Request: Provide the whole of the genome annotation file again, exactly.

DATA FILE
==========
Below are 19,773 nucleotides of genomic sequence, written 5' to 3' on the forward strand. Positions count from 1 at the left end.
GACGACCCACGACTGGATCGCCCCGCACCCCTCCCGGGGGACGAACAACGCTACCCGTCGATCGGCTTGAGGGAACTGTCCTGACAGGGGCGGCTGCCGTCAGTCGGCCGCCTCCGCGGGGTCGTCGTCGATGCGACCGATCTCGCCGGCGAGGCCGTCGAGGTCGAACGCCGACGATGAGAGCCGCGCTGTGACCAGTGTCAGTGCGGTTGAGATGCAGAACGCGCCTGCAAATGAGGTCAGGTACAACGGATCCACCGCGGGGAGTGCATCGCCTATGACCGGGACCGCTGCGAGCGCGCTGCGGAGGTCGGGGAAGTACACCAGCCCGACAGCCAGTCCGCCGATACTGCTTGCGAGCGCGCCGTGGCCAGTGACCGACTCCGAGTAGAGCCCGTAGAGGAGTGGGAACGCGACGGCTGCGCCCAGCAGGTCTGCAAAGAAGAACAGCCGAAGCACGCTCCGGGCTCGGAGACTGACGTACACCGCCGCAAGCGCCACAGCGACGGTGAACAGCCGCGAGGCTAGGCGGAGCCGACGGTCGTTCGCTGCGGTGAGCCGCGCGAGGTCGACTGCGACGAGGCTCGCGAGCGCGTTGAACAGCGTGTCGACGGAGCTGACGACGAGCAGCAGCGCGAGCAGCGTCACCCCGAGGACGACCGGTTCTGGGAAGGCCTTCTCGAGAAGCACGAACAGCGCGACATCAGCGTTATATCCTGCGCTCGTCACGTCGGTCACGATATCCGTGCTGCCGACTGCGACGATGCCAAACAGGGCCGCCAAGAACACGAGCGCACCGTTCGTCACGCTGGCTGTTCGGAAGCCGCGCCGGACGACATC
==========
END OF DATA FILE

Below are 19,773 nucleotides of genomic sequence, written 5' to 3' on the forward strand. Positions count from 1 at the left end.
GACGACCCACGACTGGATCGCCCCGCACCCCTCCCGGGGGACGAACAACGCTACCCGTCGATCGGCTTGAGGGAACTGTCCTGACAGGGGCGGCTGCCGTCAGTCGGCCGCCTCCGCGGGGTCGTCGTCGATGCGACCGATCTCGCCGGCGAGGCCGTCGAGGTCGAACGCCGACGATGAGAGCCGCGCTGTGACCAGTGTCAGTGCGGTTGAGATGCAGAACGCGCCTGCAAATGAGGTCAGGTACAACGGATCCACCGCGGGGAGTGCATCGCCTATGACCGGGACCGCTGCGAGCGCGCTGCGGAGGTCGGGGAAGTACACCAGCCCGACAGCCAGTCCGCCGATACTGCTTGCGAGCGCGCCGTGGCCAGTGACCGACTCCGAGTAGAGCCCGTAGAGGAGTGGGAACGCGACGGCTGCGCCCAGCAGGTCTGCAAAGAAGAACAGCCGAAGCACGCTCCGGGCTCGGAGACTGACGTACACCGCCGCAAGCGCCACAGCGACGGTGAACAGCCGCGAGGCTAGGCGGAGCCGACGGTCGTTCGCTGCGGTGAGCCGCGCGAGGTCGACTGCGACGAGGCTCGCGAGCGCGTTGAACAGCGTGTCGACGGAGCTGACGACGAGCAGCAGCGCGAGCAGCGTCACCCCGAGGACGACCGGTTCTGGGAAGGCCTTCTCGAGAAGCACGAACAGCGCGACATCAGCGTTATATCCTGCGCTCGTCACGTCGGTCACGATATCCGTGCTGCCGACTGCGACGATGCCAAACAGGGCCGCCAAGAACACGAGCGCACCGTTCGTCACGCTGGCTGTTCGGAAGCCGCGCCGGACGACATC